The Fit 5: Finding Motivation


For all of our fans who shoot us questions on our Twitter and Facebook Page, this one is for you. Each week, we will tap into our pool of editors and experts to help with any questions or challenges you are having with your fitness regimen. This week, Marc Perry, C.S.C.S., ACE-CPT, and founder of Built Lean, answers questions about everything and anything related to finding motivation, and keeping it.

1) Dealing with Age — asked by Max Brill How do you handle mentally aging and the need to reduce the weights you train with? Being 47, my shoulders are garbage and all my pressing weights have gone down.
“First, regarding your concern about losing strength, strength is only one of many facets of physical fitness, which include muscular endurance, flexibility and balance to name a few. In addition, the pressing movement is only one of many human movements, so when you look at the big picture, not pushing as much weight is not a big deal at all. If your shoulders are ‘garbage,’ my guess is you’ve never fully taken the time to warm up and recover properly after your workouts. When you workout, you are essentially beating up your body so that it can grow stronger. Recovery is equally as important. For every minute you spend exercising, you should spend one minute doing recovery whether it’s stretching, massage, foam rolling (myofascial release is absolutely essential), or corrective exercises for your shoulders for example. If you take care of your body properly, there is no reason why your joints won’t feel great well into your 50s even lifting heavy weights. If you think of fitness not just in terms of pure strength, but overall health and well-being, you will be able to age gracefully and enjoy life to its fullest! ”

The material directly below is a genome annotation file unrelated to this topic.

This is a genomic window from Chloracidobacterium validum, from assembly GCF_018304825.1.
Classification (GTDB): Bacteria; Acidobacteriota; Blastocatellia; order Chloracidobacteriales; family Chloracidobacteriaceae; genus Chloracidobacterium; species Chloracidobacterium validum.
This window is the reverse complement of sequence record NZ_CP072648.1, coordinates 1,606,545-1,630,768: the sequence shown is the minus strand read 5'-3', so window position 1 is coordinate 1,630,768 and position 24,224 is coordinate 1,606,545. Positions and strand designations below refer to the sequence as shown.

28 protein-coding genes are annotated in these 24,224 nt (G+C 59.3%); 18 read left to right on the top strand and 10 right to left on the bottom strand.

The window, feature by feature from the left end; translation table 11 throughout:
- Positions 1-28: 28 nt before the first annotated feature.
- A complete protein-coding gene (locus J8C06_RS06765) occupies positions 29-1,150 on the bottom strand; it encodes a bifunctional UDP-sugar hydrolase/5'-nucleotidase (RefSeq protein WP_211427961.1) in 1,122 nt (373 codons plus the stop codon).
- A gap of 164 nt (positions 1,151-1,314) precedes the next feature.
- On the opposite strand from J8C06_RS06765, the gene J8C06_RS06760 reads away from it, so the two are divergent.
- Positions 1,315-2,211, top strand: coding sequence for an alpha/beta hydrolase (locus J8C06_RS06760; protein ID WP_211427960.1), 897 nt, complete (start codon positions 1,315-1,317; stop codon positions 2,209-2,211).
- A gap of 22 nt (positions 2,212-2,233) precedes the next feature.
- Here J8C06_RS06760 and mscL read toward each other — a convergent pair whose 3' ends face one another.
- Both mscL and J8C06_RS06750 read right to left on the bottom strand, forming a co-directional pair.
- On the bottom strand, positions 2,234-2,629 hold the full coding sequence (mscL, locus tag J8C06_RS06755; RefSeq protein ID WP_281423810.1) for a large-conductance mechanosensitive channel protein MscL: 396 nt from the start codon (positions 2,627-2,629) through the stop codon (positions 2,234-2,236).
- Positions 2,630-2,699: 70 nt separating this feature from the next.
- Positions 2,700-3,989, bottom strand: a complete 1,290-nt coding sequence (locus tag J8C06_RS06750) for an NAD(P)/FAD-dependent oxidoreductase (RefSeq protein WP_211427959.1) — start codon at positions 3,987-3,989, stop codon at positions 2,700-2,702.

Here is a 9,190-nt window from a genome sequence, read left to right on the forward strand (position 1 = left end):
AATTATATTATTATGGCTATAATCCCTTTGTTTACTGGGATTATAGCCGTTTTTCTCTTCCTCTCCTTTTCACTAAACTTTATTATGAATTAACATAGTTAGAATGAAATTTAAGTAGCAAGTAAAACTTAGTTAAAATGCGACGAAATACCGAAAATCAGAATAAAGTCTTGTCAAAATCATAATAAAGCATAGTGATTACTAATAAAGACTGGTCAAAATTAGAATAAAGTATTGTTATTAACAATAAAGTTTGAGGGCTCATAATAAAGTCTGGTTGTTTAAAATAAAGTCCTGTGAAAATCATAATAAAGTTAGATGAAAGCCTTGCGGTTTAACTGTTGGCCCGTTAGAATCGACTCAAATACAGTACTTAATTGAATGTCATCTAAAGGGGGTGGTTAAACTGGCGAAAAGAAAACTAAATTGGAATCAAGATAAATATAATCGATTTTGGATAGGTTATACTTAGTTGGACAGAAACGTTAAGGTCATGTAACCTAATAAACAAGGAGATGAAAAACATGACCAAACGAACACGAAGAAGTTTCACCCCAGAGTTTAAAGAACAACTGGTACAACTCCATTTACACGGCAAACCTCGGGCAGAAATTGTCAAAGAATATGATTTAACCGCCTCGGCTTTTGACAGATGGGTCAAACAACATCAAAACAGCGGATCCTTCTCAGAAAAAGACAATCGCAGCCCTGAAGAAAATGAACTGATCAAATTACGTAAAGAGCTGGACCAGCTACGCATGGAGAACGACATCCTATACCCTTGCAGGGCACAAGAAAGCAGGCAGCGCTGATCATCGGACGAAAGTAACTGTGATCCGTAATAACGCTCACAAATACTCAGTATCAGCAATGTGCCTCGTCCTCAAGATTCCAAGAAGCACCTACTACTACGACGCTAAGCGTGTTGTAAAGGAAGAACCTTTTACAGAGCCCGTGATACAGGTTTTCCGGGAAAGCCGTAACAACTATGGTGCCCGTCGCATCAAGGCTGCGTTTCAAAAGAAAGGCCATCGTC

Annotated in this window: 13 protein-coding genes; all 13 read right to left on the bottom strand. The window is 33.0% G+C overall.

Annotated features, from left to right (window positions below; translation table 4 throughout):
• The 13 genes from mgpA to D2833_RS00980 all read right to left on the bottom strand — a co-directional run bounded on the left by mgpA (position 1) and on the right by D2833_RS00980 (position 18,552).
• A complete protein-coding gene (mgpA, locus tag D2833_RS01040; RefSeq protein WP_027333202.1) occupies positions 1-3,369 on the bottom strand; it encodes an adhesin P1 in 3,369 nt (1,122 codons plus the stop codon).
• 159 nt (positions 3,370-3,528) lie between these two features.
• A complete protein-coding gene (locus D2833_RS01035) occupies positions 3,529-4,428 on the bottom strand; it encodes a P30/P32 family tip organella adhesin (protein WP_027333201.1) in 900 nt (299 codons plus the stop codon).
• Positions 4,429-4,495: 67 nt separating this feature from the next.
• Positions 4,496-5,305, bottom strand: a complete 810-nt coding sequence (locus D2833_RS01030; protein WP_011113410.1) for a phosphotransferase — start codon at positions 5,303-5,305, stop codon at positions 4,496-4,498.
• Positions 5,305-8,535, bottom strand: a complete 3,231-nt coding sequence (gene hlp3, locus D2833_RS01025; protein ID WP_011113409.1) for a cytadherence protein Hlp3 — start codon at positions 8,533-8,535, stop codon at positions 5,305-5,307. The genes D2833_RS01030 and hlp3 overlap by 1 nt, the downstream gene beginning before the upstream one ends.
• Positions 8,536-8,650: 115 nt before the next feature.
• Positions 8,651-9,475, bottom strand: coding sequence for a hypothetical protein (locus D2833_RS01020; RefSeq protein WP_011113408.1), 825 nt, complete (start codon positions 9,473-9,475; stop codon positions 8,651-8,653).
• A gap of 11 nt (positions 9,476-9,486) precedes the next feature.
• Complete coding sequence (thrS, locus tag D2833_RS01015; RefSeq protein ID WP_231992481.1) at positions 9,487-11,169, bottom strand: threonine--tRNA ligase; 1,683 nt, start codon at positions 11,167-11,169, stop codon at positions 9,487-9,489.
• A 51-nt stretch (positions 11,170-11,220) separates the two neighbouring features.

2) Mental Practice — asked by Tristan Enright Is positivity just a mindset that needs constant practice?
“I believe the answer is ‘yes.’ We are constantly bombarded by sensationalism and negative news stories by the media, so it can be very difficult to maintain a positive mindset. Some studies show that more than 90% of our approximately 60,000-70,000 thoughts each day are negative, and most are the same as the previous day. You can snap this negative thought pattern by becoming conscious of your negative thoughts. Stop to think why you are feeling them, or what situations are causing them. Then step back and think about the things you are grateful for in your life. We tend to analyze everything and everyone around us, but seldom do we analyze ourselves and better understand our own thoughts and actions. An old proverb states, “He who conquers others is strong, he who conquers himself is mighty”. Staying positive definitely takes consistent practice!”
3) Conquer Cravings — asked by @acrequiem How do you keep control of desiring different type of foods and occasional “treats”?